Climate activist Greta Thunberg said ethical fast fashion is almost always “pure greenwashing” in an Instagram post about her Vogue Scandinavia interview.
In the interview, Thunberg, 18, said the last time she bought a new piece of clothing was three years ago – and that it was second-hand.
In her social media post, Thuberg said “many are making it look as if the fashion industry are starting to take responsibility, by spending fantasy amounts on campaigns where they portray themselves as ‘sustainable’, ‘ethical’, ‘green’, ‘climate neutral’ and ‘fair’.
‘Greenwashing’ versus borrowing clothes
She added: “But let’s be clear: This is almost never anything but pure greenwashing. You cannot mass produce fashion or consume ‘sustainably’ as the world is shaped today. That is one of the many reasons why we will need a system change.”
“The fashion industry is a huge contributor to the climate-and-ecological emergency, not to mention its impact on the countless workers and communities who are being exploited around the world in order for some to enjoy fast fashion that many treat as disposables.”
In her Vogue interview, she said she just borrows clothing items from people she knows, and she defended climate activists’ public image.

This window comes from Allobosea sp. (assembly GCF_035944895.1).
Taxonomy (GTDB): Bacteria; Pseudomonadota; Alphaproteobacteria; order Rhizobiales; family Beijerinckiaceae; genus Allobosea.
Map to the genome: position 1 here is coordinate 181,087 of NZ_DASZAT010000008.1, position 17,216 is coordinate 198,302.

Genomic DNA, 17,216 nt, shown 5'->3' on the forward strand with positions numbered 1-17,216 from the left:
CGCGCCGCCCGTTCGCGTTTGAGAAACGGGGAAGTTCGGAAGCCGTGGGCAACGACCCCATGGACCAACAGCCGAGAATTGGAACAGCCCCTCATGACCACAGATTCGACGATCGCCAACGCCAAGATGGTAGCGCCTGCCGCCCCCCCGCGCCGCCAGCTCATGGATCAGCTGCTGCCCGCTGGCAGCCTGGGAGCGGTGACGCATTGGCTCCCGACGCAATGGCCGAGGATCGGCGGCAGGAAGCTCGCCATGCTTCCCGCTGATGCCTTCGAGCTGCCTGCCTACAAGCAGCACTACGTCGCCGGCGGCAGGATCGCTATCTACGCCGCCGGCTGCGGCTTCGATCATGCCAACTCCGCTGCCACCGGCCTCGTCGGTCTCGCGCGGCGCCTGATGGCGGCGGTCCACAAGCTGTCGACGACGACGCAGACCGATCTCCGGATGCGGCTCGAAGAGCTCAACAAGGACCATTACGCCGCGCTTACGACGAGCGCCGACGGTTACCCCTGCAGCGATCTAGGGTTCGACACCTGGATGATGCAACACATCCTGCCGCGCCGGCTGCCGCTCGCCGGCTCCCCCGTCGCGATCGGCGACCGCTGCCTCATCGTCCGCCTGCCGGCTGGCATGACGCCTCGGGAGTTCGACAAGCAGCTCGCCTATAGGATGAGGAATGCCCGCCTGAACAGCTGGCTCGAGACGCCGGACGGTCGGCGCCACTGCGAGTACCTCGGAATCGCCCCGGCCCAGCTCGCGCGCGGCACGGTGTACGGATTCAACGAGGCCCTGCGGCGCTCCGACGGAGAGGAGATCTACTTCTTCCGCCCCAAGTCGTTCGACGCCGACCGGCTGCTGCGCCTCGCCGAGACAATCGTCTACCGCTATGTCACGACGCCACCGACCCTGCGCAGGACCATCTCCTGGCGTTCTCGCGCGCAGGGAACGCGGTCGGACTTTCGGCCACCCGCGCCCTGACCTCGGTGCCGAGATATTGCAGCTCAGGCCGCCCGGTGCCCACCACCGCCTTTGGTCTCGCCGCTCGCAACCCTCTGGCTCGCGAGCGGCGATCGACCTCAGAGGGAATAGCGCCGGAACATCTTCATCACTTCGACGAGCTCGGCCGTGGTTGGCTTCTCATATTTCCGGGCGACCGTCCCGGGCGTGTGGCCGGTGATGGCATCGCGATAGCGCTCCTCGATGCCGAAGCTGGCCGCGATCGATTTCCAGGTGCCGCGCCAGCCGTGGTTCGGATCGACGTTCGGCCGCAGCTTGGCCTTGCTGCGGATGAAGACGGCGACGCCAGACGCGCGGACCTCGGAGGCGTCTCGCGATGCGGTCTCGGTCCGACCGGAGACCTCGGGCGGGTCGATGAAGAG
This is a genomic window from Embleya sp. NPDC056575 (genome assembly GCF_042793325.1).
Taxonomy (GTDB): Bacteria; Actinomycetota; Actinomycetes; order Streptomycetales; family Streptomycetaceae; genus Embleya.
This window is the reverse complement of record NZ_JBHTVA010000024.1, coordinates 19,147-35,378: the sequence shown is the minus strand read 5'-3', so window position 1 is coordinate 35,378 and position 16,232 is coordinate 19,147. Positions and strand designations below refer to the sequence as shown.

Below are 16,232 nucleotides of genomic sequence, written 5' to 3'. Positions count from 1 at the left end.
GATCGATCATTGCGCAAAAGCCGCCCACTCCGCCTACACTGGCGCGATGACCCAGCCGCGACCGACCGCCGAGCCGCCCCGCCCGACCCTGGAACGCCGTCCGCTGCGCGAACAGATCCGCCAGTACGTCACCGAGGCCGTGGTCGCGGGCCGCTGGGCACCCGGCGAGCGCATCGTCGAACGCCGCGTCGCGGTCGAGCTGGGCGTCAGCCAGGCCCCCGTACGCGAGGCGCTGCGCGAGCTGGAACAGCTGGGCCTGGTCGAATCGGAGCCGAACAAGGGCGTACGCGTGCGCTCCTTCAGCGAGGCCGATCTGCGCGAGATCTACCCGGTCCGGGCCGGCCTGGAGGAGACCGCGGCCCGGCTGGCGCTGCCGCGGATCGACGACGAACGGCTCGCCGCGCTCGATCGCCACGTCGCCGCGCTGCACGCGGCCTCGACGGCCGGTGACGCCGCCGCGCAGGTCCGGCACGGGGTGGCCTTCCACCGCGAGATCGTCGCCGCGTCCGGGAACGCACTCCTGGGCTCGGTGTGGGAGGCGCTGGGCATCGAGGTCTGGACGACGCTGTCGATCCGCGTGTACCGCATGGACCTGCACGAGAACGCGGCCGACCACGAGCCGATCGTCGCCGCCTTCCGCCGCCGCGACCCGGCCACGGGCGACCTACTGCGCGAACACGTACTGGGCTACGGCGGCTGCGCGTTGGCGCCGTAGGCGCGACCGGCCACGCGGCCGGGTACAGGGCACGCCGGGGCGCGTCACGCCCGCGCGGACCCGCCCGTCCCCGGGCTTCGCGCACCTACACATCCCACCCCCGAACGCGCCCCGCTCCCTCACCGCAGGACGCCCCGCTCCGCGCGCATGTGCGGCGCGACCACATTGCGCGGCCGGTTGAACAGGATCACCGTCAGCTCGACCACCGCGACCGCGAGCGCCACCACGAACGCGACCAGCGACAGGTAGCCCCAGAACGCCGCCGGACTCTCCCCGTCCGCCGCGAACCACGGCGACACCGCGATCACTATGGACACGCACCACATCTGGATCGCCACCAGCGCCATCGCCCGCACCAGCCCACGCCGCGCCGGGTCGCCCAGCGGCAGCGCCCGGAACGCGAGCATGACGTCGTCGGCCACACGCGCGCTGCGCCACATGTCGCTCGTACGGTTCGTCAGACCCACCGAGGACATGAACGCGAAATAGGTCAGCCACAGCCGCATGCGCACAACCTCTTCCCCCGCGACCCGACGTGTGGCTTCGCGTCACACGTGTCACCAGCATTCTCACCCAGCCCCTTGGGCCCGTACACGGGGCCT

She said: “This is some kind of misconception about activists, especially about climate activists that we are just negative and pessimists and we are just complaining, and we are trying to spread fear but that’s the exact opposite.
“We are doing this because we are hopeful, we are hopeful that we will be able to make the changes necessary.”
‘Code red for humanity’
Thunberg’s appearance comes after a warning from the United Nations on Monday that humans’ harmful impact on the planet is already “locked in” for decades but the climate crisis could get much worse.
The UN Intergovernmental Panel on Climate Change (IPCC) warned in a report that without rapid and large-scale action to cut down emissions, global temperatures are set to increase – and pass the critical 1.5-degree Celsius threshold in the next two decades.
In response, Greta Thunberg tweeted: “The new IPCC report contains no real surprises. It confirms what we already know from thousands previous studies and reports – that we are in an emergency. It’s a solid (but cautious) summary of the current best available science.
“It doesn’t tell us what to do. It is up to us to be brave and take decisions based on the scientific evidence provided in these reports. We can still avoid the worst consequences, but not if we continue like today, and not without treating the crisis like a crisis.”
United Nations Secretary General Antonio Guterres said: “The alarm bells are deafening, and the evidence is irrefutable: greenhouse gas emissions from fossil fuel burning and deforestation are choking our planet and putting billions of people at immediate risk.
“Global heating is affecting every region on Earth, with many of the changes becoming irreversible.”
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